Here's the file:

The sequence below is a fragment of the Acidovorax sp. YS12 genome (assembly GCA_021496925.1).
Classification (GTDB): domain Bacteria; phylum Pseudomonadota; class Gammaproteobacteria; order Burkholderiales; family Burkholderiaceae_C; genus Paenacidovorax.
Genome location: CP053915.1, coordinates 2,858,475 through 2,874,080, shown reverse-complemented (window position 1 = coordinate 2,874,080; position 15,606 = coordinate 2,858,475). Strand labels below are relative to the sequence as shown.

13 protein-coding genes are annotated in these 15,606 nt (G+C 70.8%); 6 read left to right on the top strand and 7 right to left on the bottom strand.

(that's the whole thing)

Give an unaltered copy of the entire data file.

The sequence below is a fragment of the Acidovorax sp. YS12 genome (assembly GCA_021496925.1).
Classification (GTDB): domain Bacteria; phylum Pseudomonadota; class Gammaproteobacteria; order Burkholderiales; family Burkholderiaceae_C; genus Paenacidovorax.
Genome location: CP053915.1, coordinates 2,858,475 through 2,874,080, shown reverse-complemented (window position 1 = coordinate 2,874,080; position 15,606 = coordinate 2,858,475). Strand labels below are relative to the sequence as shown.

13 protein-coding genes are annotated in these 15,606 nt (G+C 70.8%); 6 read left to right on the top strand and 7 right to left on the bottom strand.